Sunday, February 06, 2011

Galvinizing my inner social conservative

Here's an article on teen pregnancy in an urban school in Connecticut that made me react from a position of social conservatism (something which I am prone to do on occasion):
Urban teachers face an intractable problem, one that we cannot spend or even teach our way out of: teen pregnancy. This year, all of my favorite girls are pregnant, four in all, future unwed mothers every one. There will be no innovation in this quarter, no race to the top. Personal moral accountability is the electrified rail that no politician wants to touch.
I hasten to add that American teen pregnancy rates are actually down in recent years (though higher than those of our peer nations), according to this post and other statistics I remember hearing. So let's keep that in mind before getting into a moral panic around young women's sexuality. But I'm going to do so anyway.

I guess it's the normality of it that is shocking to me. There are cultures, right next door to my privileged little world, in which a fifteen year-old unmarried mom is not scandalous. That seems very wrong to me. Even a generous and well-run welfare state (which we aren't--have you seen California's budget cuts?) can't mitigate those circumstances. I don't know how to reach that culture of casual pregnancy or change it. I'm so far away I might as well be on Mars, it seems. But it is wrong and we should use what social engineering tools we have at our disposal to change it.

I'm a libertarian when it comes to people's sex lives; I certainly have opinions about how people should comport themselves, but I'm reluctant to get on a moral high-horse about it because it's such a fraught subject and I don't claim any particular overriding knowledge. But when it comes to bringing children into this world, I'm staunchly conservative: you should be independently established, financially stable, securely pair-bonded, and in general have your shit together before engaging in activities that have a high probability of making you responsible for raising a human being to be a member of our society. If you don't fit these criteria, then use birth control vigilantly or don't have vaginal intercourse. There are plenty of varieties of the former and plenty of alternatives to the latter. Take advantage of them, kids. Please.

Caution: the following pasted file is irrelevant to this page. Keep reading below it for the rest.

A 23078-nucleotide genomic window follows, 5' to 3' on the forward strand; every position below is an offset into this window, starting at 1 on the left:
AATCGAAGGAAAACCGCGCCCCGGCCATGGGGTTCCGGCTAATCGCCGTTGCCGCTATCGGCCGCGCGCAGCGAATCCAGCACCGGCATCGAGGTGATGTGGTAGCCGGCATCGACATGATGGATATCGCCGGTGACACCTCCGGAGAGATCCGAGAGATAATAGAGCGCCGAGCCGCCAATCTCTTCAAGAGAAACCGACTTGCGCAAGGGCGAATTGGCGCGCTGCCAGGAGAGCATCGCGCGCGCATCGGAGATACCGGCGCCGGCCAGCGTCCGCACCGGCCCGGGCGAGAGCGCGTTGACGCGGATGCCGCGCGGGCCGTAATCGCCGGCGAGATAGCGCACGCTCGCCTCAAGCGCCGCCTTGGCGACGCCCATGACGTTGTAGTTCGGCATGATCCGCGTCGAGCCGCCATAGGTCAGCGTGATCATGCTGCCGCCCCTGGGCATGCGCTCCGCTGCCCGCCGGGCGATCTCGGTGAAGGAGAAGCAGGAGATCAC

Anonymous bill in minneapolis said...

Grandparents end up raising many of these kids to give them a chance.

Better sex education and access to contraceptives can reduce the problem significantly but politically this is difficult.

Ironically, teen pregnancy is a bigger problem in 'red states' than it is in 'blue states.'

The Tea Party probably advocates abstinence education which studies show is very ineffective.

5:40 PM, February 07, 2011  

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